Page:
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J Bacteriol. 1988 Jun;170(6):2549-54.

Perturbed chromosomal replication in recA mutants of Escherichia coli.

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Department of Biophysics, Norwegian Radium Hospital, Montebello, Oslo, Norway.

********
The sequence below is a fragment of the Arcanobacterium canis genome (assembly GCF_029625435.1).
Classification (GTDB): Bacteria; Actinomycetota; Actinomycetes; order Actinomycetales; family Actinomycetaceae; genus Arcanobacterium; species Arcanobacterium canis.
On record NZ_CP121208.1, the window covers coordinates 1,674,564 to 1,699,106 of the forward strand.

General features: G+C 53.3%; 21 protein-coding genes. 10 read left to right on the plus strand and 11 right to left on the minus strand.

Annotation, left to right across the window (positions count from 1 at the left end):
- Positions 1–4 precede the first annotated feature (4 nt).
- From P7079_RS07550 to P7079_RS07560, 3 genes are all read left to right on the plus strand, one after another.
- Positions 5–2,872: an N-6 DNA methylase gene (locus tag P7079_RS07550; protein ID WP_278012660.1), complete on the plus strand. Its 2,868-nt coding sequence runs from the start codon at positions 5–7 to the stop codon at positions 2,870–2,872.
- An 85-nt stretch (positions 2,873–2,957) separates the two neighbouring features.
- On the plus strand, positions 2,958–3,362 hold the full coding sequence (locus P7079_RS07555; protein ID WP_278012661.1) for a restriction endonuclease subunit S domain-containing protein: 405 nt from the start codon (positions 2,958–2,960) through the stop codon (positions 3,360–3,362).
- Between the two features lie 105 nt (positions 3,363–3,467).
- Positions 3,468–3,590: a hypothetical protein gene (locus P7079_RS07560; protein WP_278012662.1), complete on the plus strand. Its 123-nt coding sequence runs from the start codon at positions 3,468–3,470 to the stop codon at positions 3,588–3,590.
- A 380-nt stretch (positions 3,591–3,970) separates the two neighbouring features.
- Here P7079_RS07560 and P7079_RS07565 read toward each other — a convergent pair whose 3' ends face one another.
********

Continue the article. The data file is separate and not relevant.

When initiation of DNA replication is inhibited in wild-type Escherichia coli cells by rifampin or chloramphenicol, completion of ongoing rounds of replication (runout of replication) leads to cells containing two, four, or eight fully replicated chromosomes, as measured by flow cytometry. In recombination-deficient recA strains, a high frequency of cells with three, five, six, or seven fully replicated chromosomes was observed in addition to cells with two, four, or eight chromosomes. recA mutants affected only in the protease-stimulating function behaved like wild-type cells. Thus, in the absence of the recombinase function of RecA protein, the frequency of productive initiations was significantly reduced compared with that in its presence. DNA degradation during runout of replication in the presence of rifampin was about 15%. The DNA degradation necessary to account for the whole effect described above was in this range or even lower. However, a model involving selective and complete degradation of partially replicated chromosomes is considered unlikely. It is suggested that the lack of RecA protein causes initiations or newly formed replication forks to stall but remain reactivatable for a period of time by functional RecA protein.

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